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The form number eight of the competition must be Harry Wilson. He has outshone both Pete Samu and Isi Naisarani, especially with his incisive running and ball carrying. He plays in s style reminiscent of Toutai Kefu and will grow into his body as he ages.

Starters: Liam Wright, Will Miller, Harry Wilson
Reserve: Isi Naisarani
Squad: Lachlan Swinton, Michael Hooper, Fraser McReight, Pete Samu

Scrumhalf

Will Genia is gone and it has to be said there is a huge opening for Nic White once he gets back in the Super Rugby groove.

Nic White

Nic White. (Photo by Paul Kane/Getty Images)

Picking on form and out of Super Rugby AU, the form no.9 is Joe Powell of the Brumbies closely followed by Tate McDermott of the Reds. Both very similar players who no doubt will be looking over their shoulders as White makes a run at the side from the wider squad.

Starter: Joe Powell
Reserve: Tate McDermott
Squad: Nic White

Flyhalf

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There has been a lot of talk about the now-injured Noah Lolesio and Waratah youngster Will Harrison. Fact is both Matt Toomua and James O’Connor have performed miles better, to such an extent that you can’t promote youth ahead of them.

Starter: Matt Toomua
Reserve: James O’Connor
Squad: Noah Lolesio, Will Harrison

Centres

My pick at 12, based on form, is James O’Connor. He is the perfect compliment to Toomua and just because he has played with a 10 on his back makes no difference. These days it’s interchangeable.

If we are picking 13 on the form then it must be Hunter Paisami. He has taken his chance at the Reds following injury to Jordan Petaia and deserves first crack at the jumper. His hard running, aggressive style is just what the Wallabies need to straighten the attack.

Starters: James O’Connor, Hunter Paisami
Squad: Tevita Kuridrani, Jordan Petaia

Wallabies bad boy James O’Connor.

James O’Connor. (Photo by Ian Hitchcock/Getty Images)

Wingers

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The best winger in Super Rugby AU this year is not even a contest – Tom Wright of the Brumbies. Immensely impressive and has everyone’s attention. Marika Koroibete is a distant second best, while Reece Hodge makes the bench due to his versatility and kicking.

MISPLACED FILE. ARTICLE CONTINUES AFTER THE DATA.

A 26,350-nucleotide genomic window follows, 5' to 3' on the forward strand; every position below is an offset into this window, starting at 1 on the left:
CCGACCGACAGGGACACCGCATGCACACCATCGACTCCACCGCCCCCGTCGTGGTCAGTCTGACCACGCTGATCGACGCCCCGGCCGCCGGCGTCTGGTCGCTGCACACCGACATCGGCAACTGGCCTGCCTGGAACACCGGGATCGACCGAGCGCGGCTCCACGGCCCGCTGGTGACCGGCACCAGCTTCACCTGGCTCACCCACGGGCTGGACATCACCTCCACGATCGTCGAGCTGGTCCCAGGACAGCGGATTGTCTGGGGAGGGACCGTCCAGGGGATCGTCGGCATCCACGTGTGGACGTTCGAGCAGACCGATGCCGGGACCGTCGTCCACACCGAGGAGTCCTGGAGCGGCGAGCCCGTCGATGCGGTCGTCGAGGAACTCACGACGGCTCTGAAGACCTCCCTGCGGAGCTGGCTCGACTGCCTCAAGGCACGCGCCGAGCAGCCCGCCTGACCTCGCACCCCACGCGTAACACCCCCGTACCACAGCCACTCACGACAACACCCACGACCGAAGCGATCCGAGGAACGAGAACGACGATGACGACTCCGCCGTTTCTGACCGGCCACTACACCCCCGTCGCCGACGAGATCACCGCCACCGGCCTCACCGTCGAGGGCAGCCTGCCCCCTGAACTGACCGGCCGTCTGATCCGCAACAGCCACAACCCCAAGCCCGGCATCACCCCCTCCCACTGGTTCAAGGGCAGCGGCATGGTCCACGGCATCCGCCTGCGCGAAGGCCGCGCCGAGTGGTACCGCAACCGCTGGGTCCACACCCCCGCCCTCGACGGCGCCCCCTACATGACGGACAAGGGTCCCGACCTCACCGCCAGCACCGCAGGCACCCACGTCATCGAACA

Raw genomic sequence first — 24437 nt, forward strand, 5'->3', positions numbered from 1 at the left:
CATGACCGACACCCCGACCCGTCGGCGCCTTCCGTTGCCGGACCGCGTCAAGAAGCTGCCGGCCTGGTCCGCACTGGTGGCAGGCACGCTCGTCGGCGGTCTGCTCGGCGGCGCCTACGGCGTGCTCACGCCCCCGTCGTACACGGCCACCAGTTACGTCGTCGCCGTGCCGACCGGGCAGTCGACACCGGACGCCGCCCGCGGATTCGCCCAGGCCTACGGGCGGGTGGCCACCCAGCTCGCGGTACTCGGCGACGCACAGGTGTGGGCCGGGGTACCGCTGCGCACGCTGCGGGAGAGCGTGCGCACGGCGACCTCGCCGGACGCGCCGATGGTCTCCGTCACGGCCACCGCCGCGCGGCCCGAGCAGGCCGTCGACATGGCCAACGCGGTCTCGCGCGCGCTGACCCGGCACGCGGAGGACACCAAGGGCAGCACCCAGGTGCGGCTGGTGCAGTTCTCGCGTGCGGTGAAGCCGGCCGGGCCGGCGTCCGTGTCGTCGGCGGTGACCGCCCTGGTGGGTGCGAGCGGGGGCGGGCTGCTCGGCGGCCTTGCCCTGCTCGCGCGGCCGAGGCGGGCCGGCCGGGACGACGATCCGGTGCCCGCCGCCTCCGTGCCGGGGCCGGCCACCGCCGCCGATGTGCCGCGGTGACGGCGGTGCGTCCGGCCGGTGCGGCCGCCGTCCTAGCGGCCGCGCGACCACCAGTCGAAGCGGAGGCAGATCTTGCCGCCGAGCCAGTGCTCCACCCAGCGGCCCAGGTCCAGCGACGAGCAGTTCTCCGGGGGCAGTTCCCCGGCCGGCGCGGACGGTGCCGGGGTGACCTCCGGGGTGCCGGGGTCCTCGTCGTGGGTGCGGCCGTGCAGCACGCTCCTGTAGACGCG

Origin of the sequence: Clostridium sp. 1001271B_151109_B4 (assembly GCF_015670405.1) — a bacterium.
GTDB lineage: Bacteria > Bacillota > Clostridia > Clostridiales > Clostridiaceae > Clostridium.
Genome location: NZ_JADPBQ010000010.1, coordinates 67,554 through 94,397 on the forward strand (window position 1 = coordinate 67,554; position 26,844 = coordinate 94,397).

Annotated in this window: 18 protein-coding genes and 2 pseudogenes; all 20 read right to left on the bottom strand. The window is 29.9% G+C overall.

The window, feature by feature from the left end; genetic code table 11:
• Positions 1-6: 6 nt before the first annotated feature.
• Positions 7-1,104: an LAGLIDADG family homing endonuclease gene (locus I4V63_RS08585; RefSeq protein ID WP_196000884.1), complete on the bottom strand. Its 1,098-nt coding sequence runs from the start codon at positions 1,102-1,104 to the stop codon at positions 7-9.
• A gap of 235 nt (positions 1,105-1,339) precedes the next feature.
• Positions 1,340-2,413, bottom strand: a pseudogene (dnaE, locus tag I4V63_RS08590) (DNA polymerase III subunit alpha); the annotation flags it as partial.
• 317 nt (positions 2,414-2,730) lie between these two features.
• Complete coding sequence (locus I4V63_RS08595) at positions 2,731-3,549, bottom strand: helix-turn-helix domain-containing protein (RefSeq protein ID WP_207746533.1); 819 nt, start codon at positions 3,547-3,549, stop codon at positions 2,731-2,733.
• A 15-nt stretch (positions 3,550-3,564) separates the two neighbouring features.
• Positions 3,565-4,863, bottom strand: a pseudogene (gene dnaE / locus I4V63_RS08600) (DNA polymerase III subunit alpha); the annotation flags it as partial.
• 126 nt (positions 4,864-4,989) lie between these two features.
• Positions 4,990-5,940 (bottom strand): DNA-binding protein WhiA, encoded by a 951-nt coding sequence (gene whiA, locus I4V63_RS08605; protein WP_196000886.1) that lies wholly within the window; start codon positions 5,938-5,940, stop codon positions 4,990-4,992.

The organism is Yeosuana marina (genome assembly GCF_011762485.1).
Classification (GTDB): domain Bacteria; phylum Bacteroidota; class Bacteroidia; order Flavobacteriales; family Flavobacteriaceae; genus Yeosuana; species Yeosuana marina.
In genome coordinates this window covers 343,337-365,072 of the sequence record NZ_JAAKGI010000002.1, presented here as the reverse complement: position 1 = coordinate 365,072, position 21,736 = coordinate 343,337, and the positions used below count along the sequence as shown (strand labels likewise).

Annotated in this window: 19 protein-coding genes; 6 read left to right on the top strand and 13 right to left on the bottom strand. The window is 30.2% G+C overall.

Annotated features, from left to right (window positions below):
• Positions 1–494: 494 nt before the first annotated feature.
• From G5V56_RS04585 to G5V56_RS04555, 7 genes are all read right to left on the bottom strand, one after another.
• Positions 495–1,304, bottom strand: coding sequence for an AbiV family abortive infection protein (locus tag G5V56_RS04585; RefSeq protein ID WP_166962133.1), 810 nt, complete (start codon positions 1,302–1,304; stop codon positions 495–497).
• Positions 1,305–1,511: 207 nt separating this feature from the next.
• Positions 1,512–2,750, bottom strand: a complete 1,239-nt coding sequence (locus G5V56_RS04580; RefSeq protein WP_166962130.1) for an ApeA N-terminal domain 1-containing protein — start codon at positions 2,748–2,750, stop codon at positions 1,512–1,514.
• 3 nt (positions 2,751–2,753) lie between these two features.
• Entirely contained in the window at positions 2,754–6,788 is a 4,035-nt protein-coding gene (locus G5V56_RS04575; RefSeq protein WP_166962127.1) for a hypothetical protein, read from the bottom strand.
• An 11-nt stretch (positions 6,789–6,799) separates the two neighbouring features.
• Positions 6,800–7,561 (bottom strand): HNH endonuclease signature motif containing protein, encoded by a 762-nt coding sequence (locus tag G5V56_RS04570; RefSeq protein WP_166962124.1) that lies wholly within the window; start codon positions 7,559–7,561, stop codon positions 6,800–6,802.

Starters: Tom Wright, Marika Koroibete
Reserve: Reece Hodge
Squad: Mark Nawaqanitawase, Filipo Daugunu

Fullback

All five fullbacks have played beautifully and deserve consideration. Jack Maddocks beats out both Tom Banks and Jock Campbell on form and size respectively. Campbell definitely has something about him but is too slight to play full back at Test level just yet. Banks’ form has tailed off leaving the versatile but dynamic Maddocks as most worthy.

Starter: Jack Maddocks
Reserve: Tom Banks
Squad: Dane Haylett-Petty

My form Wallaby side

1. Scott Sio, 2. Folau Fainga’a, 3. Allan Alaalatoa, 4. Nick Frost, 5. Fergus Lee-Warner, 6. Liam Wright (c), 7. Will Miller, 8. Harry Wilson; 9. Will Powell, 10. Matt Toomua, 11. Tom Wright, 12. James O’Connor, 13. Hunter Paisami, 14. Marika Koroibete, 15. Jack Maddocks

16. Brandon Paenga-Amosa, 17. James Slipper, 18. Taniela Tupou, 19. Lukhan Salakaia-Loto, 20. Isi Naisarani, 21. Tate McDermott, 22. Tevita Kuridrani, 23. Reece Hodge

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40-man squad

Hooker: Jordan Uelese
Props: Chris Heiberg, Maurice Longbottom
Locks: Angus Blyth, Matt Philip
Back Row: Lachlan Swinton, Michael Hooper, Fraser McReight, Pete Samu
Halves: Nic White, Will Harrison, Noah Lolesio
Centre: Jordan Petaia*
Back three: Mark Nawaquanitawase, Filipo Daugunu, Dane Haylett-Petty, Tom Banks

(*Toomua, O’Connor, Paisami, Kuridrani, Hodge and Maddocks can all play centre if needed.)